Chorlton Arts Festival goes virtual to beat local lockdown

The much-loved Chorlton Arts Festival is going ahead this weekend in a virtual town accessed online to make residents feel safe during the pandemic.

Organisers have recreated Chorlton using 3D virtual software, so residents will be able to walk down the high-street and enjoy the work of over 20 local artists, all from the safety of their own home.

The town is the brainchild of Chorlton resident and curator of the arts festival, Jess Symons of Visioning Lab, along with a team of volunteers.

She said: “Virtual placemaking is something we’re so passionate about at Visioning Lab, and I’m delighted to see it working to bring people together in my hometown.”

The virtual art spaces, created through Mozilla Hubs, are communal, allowing visitors to see each other and wander around much like you would in a gallery.

Residents, who will be assigned Lego-like avatars, can arrange to go at the same time and spend time together virtually when they can’t physically do so.

Ms Symons said: “It is just so funny to be standing next to a panda and duck watching human musicians performing on a large screen, all the while knowing that you are really at home wearing headphones and sitting at the computer in your front room!”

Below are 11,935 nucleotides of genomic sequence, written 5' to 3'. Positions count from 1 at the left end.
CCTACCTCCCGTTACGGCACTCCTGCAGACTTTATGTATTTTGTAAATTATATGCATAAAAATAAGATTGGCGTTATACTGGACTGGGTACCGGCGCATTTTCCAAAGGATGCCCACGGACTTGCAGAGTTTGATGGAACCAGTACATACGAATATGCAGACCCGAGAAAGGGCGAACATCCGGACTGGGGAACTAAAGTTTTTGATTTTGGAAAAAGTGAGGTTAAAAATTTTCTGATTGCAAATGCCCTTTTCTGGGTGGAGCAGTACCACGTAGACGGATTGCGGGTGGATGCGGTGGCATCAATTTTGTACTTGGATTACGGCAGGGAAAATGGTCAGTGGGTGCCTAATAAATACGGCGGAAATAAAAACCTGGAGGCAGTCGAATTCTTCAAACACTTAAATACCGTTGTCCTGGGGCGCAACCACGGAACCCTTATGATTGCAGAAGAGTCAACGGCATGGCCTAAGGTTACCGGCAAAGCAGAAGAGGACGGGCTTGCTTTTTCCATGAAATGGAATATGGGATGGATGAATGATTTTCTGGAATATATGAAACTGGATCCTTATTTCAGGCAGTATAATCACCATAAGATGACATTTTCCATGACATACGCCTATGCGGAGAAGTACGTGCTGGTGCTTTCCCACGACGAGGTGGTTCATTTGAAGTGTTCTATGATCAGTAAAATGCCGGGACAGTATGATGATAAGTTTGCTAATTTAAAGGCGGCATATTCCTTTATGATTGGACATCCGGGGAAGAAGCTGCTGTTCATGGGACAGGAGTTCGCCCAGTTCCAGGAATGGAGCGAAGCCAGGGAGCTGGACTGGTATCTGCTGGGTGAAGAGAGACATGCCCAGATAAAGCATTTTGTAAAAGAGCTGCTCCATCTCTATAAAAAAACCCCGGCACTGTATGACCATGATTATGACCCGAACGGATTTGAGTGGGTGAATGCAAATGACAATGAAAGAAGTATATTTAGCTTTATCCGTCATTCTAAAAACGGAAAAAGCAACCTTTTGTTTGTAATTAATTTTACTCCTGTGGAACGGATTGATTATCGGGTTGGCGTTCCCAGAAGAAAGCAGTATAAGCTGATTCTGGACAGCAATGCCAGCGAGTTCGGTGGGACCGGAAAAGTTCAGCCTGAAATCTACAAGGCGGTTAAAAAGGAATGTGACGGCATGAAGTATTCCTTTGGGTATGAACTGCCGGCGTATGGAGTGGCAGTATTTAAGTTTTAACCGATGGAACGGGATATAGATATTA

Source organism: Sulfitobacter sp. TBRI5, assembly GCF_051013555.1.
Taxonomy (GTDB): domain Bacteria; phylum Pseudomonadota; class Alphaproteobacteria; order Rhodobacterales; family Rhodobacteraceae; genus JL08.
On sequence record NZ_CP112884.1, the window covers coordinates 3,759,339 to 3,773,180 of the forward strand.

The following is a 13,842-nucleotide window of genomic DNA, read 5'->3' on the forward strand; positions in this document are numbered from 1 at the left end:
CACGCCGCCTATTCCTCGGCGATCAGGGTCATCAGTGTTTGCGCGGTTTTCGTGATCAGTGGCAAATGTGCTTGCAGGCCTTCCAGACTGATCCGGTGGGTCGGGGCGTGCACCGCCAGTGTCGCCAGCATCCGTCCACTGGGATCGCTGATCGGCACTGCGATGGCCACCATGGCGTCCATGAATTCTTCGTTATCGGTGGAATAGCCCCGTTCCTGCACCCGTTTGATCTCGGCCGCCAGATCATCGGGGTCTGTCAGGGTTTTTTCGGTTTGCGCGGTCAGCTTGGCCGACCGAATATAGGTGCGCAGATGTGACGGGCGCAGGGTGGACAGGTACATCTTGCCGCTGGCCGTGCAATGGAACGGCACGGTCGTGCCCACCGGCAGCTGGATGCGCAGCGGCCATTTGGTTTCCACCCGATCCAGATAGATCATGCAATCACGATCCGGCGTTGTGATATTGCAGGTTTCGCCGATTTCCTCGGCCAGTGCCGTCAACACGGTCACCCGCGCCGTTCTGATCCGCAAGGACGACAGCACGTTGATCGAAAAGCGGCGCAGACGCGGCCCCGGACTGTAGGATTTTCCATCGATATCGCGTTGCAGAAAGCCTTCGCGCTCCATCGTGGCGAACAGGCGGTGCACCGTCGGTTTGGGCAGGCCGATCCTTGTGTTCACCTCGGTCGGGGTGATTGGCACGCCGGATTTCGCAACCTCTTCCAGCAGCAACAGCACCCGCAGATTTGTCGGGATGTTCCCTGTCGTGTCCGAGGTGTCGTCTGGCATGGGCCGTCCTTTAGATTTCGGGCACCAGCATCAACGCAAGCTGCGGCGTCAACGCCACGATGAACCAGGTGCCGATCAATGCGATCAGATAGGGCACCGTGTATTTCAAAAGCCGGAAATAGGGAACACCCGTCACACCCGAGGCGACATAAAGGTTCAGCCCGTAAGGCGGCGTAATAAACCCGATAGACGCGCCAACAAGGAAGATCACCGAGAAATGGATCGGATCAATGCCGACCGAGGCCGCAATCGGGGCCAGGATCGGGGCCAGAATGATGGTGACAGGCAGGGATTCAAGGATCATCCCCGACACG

Paintings of Chorlton by 71-year-old Chorlton artist and festival director, Peter Topping, were used to create the online world, so visitors can see familiar landmarks as they wander the virtual high street.

He said: “When Jess approached us with the offer to facilitate a virtual arts festival we jumped at the opportunity. Our virtual Chorlton has all the important places but also a little bit of mystery because no virtual town is complete without a secret tunnel!

“I am delighted that people can get together virtually, to stroll through their township, enjoy free performances and art exhibitions, and chat together about their experiences.”

The festival, that was originally planned for May, is supported by comedian Jason Manford and indie singer-songwriter Damon Gough, known by the stage name Badly Drawn Boy.

Among other features of the festival, visitors can watch artists’ films together in a virtual space that is themed as an outdoor festival against the backdrop of Chorlton Ees nature reserve.

Other virtual spaces include a watercolour version of Chorlton Ees by artist Anna Violet and the inside of a bin by photographer Mike Beard, who wants to highlight environmental issues.

Future plans for virtual Chorlton are to use it to promote local traders’ websites – as lockdown sees businesses’ trading hit dramatically.

To access the festival and find out more information go to www.chorltonarts.org

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